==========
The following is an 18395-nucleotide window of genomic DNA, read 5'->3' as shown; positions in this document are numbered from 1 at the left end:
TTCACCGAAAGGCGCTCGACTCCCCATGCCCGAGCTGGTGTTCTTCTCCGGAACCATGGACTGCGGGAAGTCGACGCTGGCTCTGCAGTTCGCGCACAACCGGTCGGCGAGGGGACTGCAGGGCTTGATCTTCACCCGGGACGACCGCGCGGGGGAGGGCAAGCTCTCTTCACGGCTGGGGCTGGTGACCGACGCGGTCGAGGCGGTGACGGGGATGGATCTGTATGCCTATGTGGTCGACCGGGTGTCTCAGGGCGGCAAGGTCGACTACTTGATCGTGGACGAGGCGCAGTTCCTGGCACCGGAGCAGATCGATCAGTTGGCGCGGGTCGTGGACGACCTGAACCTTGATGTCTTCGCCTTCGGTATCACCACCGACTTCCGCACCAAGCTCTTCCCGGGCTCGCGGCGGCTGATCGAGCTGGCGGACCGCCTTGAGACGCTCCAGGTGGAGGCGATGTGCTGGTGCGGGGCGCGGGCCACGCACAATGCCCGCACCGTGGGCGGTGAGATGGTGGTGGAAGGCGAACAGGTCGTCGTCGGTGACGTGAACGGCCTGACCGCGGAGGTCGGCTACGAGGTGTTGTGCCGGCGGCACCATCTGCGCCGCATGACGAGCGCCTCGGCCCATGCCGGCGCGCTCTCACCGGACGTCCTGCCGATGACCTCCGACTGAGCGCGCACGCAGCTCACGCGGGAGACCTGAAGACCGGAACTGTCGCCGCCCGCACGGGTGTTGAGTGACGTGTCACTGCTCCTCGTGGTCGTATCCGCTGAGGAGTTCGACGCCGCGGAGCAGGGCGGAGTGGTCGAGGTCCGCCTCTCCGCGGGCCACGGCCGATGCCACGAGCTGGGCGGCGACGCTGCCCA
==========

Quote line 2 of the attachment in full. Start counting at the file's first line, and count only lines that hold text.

TTCACCGAAAGGCGCTCGACTCCCCATGCCCGAGCTGGTGTTCTTCTCCGGAACCATGGACTGCGGGAAGTCGACGCTGGCTCTGCAGTTCGCGCACAACCGGTCGGCGAGGGGACTGCAGGGCTTGATCTTCACCCGGGACGACCGCGCGGGGGAGGGCAAGCTCTCTTCACGGCTGGGGCTGGTGACCGACGCGGTCGAGGCGGTGACGGGGATGGATCTGTATGCCTATGTGGTCGACCGGGTGTCTCAGGGCGGCAAGGTCGACTACTTGATCGTGGACGAGGCGCAGTTCCTGGCACCGGAGCAGATCGATCAGTTGGCGCGGGTCGTGGACGACCTGAACCTTGATGTCTTCGCCTTCGGTATCACCACCGACTTCCGCACCAAGCTCTTCCCGGGCTCGCGGCGGCTGATCGAGCTGGCGGACCGCCTTGAGACGCTCCAGGTGGAGGCGATGTGCTGGTGCGGGGCGCGGGCCACGCACAATGCCCGCACCGTGGGCGGTGAGATGGTGGTGGAAGGCGAACAGGTCGTCGTCGGTGACGTGAACGGCCTGACCGCGGAGGTCGGCTACGAGGTGTTGTGCCGGCGGCACCATCTGCGCCGCATGACGAGCGCCTCGGCCCATGCCGGCGCGCTCTCACCGGACGTCCTGCCGATGACCTCCGACTGAGCGCGCACGCAGCTCACGCGGGAGACCTGAAGACCGGAACTGTCGCCGCCCGCACGGGTGTTGAGTGACGTGTCACTGCTCCTCGTGGTCGTATCCGCTGAGGAGTTCGACGCCGCGGAGCAGGGCGGAGTGGTCGAGGTCCGCCTCTCCGCGGGCCACGGCCGATGCCACGAGCTGGGCGGCGACGCTGCCCA